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This collection, digitized in collaboration with the Michigan Daily and the Board for Student Publications, contains materials that are protected by copyright law. Access to these materials is provided for non-profit educational and research purposes. If you use an item from this collection, it is your responsibility to consider the work's copyright status and obtain any required permission.

September 30, 1919 - Image 7

Resource type:
Text
Publication:
The Michigan Daily, 1919-09-30

Disclaimer: Computer generated plain text may have errors. Read more about this.

containing about 60 pieces has been
They formed. It will take part in the pa-
f their rades and other ceremonies which will
on the be held every other Thursday after-
rner, of noon.
approx-
dollars Enlistments in the R. O. T. C. at
ay and Ithe University of Iansas have been
erected- closed with a total of 150 men. The
ty-four infantry is first in numbers.
7rooms ___
id floor
. living The Women's league at Indiana is
et. The to start a campaign to raise $5,000 to
in the be used in promoting another univer-
sity dormitory. Like many universi-
in oak ties Indiana is finding it difficult to
>ss the accommodate all, its students. It is
ouch of hoped that the new dormitory may be
English bought and used immediately.
ouis H.
Subscribe to, the Michigan Daily.

--
....,.

U uI3LIIUI II IIUUUIILIU
NEW , 0. T CB. UNIT
ENGINEERS PRACTICALLY ONLY
STUDENTS ELIGIBLE FOR
ENLISTMENT
Artillery, ordnance, and signal corps
units of the R. 0. T. C. will be es-
tablished in the University this year.
Arrangements with lthe government
have been completed by University
officials, and Lt. Col. John P. Lucas,
who will also be professor of military
science and tactics, has taken room
239 of the Engineering building as
headquarters from which to direct
his work.
Classes Start Soon
Engineers are practically the only
men eligible for enlistment in the
R. 0. T. C., as members of other col-
leges will not be given credit toward
graduation for their work, and only
freshmen engineers and those sopho-
more ,engineers, who have previously
had military training, are able to
compete for a reserve commission.
Students interested in the R. 0. T. C.
are urged by Col. Lucas to consult with
him as soon as possible, for it is plan-
ned to hold, the first, meeting of the
organization this week, although
classes will not start until the second
week of school., Several men have
seen Col. Lucas already, and he firm-
ly believes that 100 men will enroll
in the course.
Lab Work Required
Certain studies will be elected in
the freshman year whichcenter about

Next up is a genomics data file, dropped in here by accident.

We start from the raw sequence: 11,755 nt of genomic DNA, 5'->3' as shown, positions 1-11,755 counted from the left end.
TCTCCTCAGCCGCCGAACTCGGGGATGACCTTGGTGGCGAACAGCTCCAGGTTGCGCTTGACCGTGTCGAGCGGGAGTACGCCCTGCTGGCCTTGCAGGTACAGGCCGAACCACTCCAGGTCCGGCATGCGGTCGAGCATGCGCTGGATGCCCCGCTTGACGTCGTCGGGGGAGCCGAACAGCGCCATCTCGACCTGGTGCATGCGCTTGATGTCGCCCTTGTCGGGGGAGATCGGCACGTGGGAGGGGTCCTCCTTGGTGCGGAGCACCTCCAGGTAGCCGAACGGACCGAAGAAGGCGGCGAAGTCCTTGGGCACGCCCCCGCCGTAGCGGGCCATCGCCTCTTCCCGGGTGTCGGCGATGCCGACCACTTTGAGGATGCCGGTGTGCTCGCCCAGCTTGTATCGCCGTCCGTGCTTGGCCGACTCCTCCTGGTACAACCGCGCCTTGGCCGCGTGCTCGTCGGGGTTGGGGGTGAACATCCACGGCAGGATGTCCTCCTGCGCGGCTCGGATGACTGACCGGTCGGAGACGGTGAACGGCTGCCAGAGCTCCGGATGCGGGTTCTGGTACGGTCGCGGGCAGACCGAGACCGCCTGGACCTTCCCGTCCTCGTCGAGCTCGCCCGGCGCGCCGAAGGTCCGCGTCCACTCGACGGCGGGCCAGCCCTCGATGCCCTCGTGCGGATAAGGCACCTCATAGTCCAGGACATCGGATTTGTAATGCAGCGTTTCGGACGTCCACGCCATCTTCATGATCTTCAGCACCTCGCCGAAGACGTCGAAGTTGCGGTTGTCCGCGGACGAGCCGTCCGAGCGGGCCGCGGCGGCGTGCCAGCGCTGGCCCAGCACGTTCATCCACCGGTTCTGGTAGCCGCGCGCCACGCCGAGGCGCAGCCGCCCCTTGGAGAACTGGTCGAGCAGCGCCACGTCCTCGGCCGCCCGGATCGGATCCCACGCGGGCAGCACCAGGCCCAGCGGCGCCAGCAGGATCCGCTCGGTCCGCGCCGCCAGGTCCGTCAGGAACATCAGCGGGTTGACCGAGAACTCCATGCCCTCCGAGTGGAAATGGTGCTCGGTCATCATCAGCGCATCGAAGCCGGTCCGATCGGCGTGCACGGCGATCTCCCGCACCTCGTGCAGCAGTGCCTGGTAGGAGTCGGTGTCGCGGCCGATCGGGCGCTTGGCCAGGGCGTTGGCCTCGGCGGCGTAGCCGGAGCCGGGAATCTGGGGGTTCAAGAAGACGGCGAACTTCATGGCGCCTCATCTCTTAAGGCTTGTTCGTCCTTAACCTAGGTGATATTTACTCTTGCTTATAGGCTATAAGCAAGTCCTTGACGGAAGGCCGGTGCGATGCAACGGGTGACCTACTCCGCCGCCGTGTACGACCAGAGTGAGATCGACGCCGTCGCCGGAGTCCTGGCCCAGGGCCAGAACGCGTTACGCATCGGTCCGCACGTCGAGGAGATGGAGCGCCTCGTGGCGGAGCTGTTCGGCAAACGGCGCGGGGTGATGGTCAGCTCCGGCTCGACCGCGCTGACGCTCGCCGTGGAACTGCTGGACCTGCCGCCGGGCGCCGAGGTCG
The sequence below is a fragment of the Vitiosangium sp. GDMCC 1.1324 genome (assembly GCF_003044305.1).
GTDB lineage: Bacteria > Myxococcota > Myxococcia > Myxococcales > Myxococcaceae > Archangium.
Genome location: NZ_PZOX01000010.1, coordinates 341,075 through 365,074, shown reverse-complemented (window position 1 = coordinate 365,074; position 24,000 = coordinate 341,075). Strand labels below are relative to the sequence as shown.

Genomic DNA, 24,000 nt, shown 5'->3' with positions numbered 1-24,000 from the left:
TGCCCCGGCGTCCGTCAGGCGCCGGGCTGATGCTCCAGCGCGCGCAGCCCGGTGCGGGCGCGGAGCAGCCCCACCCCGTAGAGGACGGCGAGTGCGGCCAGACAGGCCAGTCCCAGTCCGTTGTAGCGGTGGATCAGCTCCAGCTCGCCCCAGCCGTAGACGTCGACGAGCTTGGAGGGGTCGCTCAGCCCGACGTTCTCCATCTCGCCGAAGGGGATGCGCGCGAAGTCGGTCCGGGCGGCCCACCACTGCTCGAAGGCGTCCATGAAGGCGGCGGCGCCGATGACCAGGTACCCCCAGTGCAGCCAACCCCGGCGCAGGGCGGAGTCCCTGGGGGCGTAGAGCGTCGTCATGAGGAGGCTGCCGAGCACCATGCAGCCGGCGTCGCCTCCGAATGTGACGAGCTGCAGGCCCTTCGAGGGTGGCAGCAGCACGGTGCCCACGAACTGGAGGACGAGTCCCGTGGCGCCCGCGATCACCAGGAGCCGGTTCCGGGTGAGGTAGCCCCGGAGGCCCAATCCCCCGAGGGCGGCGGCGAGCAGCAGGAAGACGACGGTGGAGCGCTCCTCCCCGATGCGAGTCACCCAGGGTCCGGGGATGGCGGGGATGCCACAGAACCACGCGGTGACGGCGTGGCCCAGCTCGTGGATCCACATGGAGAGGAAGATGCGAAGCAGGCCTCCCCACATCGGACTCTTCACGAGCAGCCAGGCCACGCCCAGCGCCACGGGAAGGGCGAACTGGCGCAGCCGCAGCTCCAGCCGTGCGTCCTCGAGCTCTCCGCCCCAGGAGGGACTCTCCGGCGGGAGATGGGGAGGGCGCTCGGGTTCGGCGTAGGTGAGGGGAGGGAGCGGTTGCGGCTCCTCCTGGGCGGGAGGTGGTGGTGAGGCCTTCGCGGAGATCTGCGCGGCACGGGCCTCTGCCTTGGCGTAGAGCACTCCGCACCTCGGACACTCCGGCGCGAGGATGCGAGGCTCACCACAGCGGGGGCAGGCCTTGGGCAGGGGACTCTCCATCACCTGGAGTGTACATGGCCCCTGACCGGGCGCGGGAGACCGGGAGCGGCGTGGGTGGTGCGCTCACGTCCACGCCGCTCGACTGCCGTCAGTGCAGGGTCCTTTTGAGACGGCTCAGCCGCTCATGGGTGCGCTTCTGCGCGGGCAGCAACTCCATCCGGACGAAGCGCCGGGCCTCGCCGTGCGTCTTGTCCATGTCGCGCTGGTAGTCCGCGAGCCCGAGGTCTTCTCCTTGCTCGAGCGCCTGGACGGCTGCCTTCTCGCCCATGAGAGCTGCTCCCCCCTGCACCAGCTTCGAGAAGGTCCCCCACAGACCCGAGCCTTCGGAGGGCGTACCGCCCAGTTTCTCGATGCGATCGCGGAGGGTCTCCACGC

military work, and an additional
course, giving one hour credit, will be
required. The sophomores will also
take an extra one hour study. and at
the end of the first semester for about
six weeks, some laboratory work
which will give no credit toward grad-
'uation, is necessary. -During all four
years of preliminary study and train-
ing, two hours of physical education
,pei week will be required.
Two summer camps, one probably at
the end of the freshman year and the
second at the end of the junior year,
will constitute the remainder of the
course. On passing the required bx-

inary work, the candidate will receive during his last two years of train:
a commission in the reserve corps. and while at the summer camps,
Ration Pay Given expenses including uniform will
Ration pay, amounting to 12 dollars paid.

Good -Blye Swetetheart

THE SEASO]

VOTi WS btO*.

Good bye, tmy ,weet-hcaut,. Good
by o o.An oah - e
last fond look' t. -to your eyes so blue..........

SONG HI]
Dr. Lovell offers ti
fourths of the net
ceeds to go to.the M
gan Union Building F
if arrangements. ca[
made for him to gi"

concert

at Hill

9;30 to 12 o'c
5:30 o'clock e

jum, at which he wil
his latest songs.

:I

/

v V

J I-

D O B BS-HATS
FIFTH AVE.

FOR

1 and Women
4OW ON DISPLAY

TOM LOVELL-POET COBI
And Michigan's Greatest Song3*
Writer r
A Sensational Sonnett, by
Dr. Tom Lovell, Poet
"GOOD-BYE SWEETHEART" 4.
Published by Keith's Music Publishing House,
Long Branch, N. J. fay4
His song is dedicated to his two sons, who volunteered; and en-
listed at the beginning of the war. His oldest son gave up a good r
position to go.- He went overseas wtih the first troops from Canada,
and went through to Vimy Ridge where he was wounded in the head
three times. He also suffered from shell shock. He was then in-
valided home and is doing well. His youngest son gave up a posi-
tion as stenographer and enlisted in England, went right through
the war to Germany, was wounded once, and was decorated for z$5.
bravery. -

R & COMPANY

'

St. at William St.

ANN

ARBOR

CONCERTS
Dr. A. A. Stanley, Director

Six

Star

Numbers

1. OCT. 18-GERALDINE FARRAR, assisted by Arthur Hackett, Tenor and
Rosita Renard, Pianist.
2. NOV. 17-DETROIT SYMPHONY ORCHESTRA, Ossip Gabrilowitsch,
Conductor; Mrs. George B. Rhead, Pianist.
3. DEC. 4-JASCHA HEIFETZ, Violinist.
4. JAN. 15-RICCARDO STRACCIARI, Baritone.
5. FEB. 10-JOSEF HOFMANN, Pianist.
6. MAR. 8-DETROIT SYMPHONY ORCHESTRA.
SEASON TICKETS (with $3.00 May Festival Coupon) $4.50, $5.00, $5.50,

..

$6.00.

l a

MAIL ORDERS filled in advance in order of receipt.
Public Sale, SATURDAY, OCT. 4, 8'a .in., Hill Auditorium
TICKETS FOR SINGLE CONCERTS, on sale Saturday, 'October l11-$1.00,

$1.50, $2.00.

/*

,.

For information or tickets address, CHARLES
versity School of Music.

A. SINK,

Secretary,

Uni-

,. ,,, r

_._--

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